Tuesday, August 21, 2012

Wednesday, August 15, 2012

Conquerors Book Series

This is an editorial design exercise I did called Conquerors. It’s a three book hardcover set with a pine box/container featuring three of history’s greatest military geniuses. The Alexander book is the only “real” one of the three; its fourteen spreads were cut and bound together by hand and then padded with about 150 blank pages.

Each book has a dust jacket with the title cut out, borrowing the texture and colour of the busy oil paintings that wrap around the hardcovers underneath. The visual idea I had in mind for this project was to use contrast of value and complexity/simplicity to create a sense of drama between its pages. Minimalism and a generous use of negative space were major components all throughout the final design decisions. The extravagant and saturated oil paintings served to contrast this particular feel of design. I hand cut a stencil and spray painted the title onto a sheet of transparent duralar for the title page. The ideas of multiple layers shown there and on the cover were implemented in efforts to produce a tactile and inviting experience when picking up and flipping through the book.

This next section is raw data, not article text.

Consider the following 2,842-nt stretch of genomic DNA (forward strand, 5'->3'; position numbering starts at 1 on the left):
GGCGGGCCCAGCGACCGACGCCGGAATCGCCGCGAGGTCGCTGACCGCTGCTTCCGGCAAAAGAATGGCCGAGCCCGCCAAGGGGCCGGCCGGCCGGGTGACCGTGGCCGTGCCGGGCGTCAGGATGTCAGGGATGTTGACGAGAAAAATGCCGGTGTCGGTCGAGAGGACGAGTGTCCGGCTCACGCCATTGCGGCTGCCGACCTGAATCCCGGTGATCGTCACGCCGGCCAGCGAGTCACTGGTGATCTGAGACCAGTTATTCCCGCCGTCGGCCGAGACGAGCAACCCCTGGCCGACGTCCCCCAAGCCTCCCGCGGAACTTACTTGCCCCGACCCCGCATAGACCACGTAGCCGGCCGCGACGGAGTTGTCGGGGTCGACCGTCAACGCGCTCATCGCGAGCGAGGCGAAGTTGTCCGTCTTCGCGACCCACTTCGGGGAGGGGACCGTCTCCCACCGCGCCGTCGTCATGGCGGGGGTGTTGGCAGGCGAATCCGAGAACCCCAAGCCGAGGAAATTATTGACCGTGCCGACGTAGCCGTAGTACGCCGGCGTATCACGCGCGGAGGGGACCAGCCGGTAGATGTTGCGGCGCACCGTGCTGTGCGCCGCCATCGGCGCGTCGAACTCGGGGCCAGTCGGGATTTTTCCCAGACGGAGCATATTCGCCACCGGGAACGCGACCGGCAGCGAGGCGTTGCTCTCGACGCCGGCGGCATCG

Sorry about the covers and some of the pages; they're a little wonky because I had to bike home with them in the pouring rain..

Thursday, August 2, 2012

Evil Grain


Evil Grain is a conceptual gourmet sugar company based in Canada. It has been tailored to appeal to foodies and javaheads who are looking for the best sugar for their coffee, tea, BBQ sauces, desserts, and cooking.


The ideas of gourmet and quality were the main communicational objective in these labels. Above are six different approaches aimed at the same goal. To imply the sense of richness and high-end, a generous amount of dark grays and blacks were used. This also allowed colour accents to be easily highlighted when used conservatively and strategically.

Die cuts of hands embracing the lids of the 300g containers were introduced to add some cheekiness and personality to an otherwise very stark aesthetic.

Initially, macro photographs of turbinado sugar grains were the main visual, but stylized outlines of the different kinds of sugars took their place, favouring a more minimalist and unique look. The sugar crystals take a vertical shape and are centered on each label. Die cuts on the bottom of some of these preliminary labels accentuate this vertical movement. In the end, the bottom left concept was pursued for further development into the finals.

DIN was chosen for its legibility and understated personality. Its thinner cuts (and condensed cuts as well) are very elegant and was the perfect choice for what Evil Grain wants to communicate.

Below are the final labels. Note that each illustration reflects the grain size, texture, and consistency of the sugar it represents. Busier inormation like nutritional charts, romance copy, barcodes, etc. were moved to a small booklet. These booklets are secured underneath the labels by twine (white, beige, and brown according to the darkness of the sugar) and act as a way to easily tear through the perforations of the label.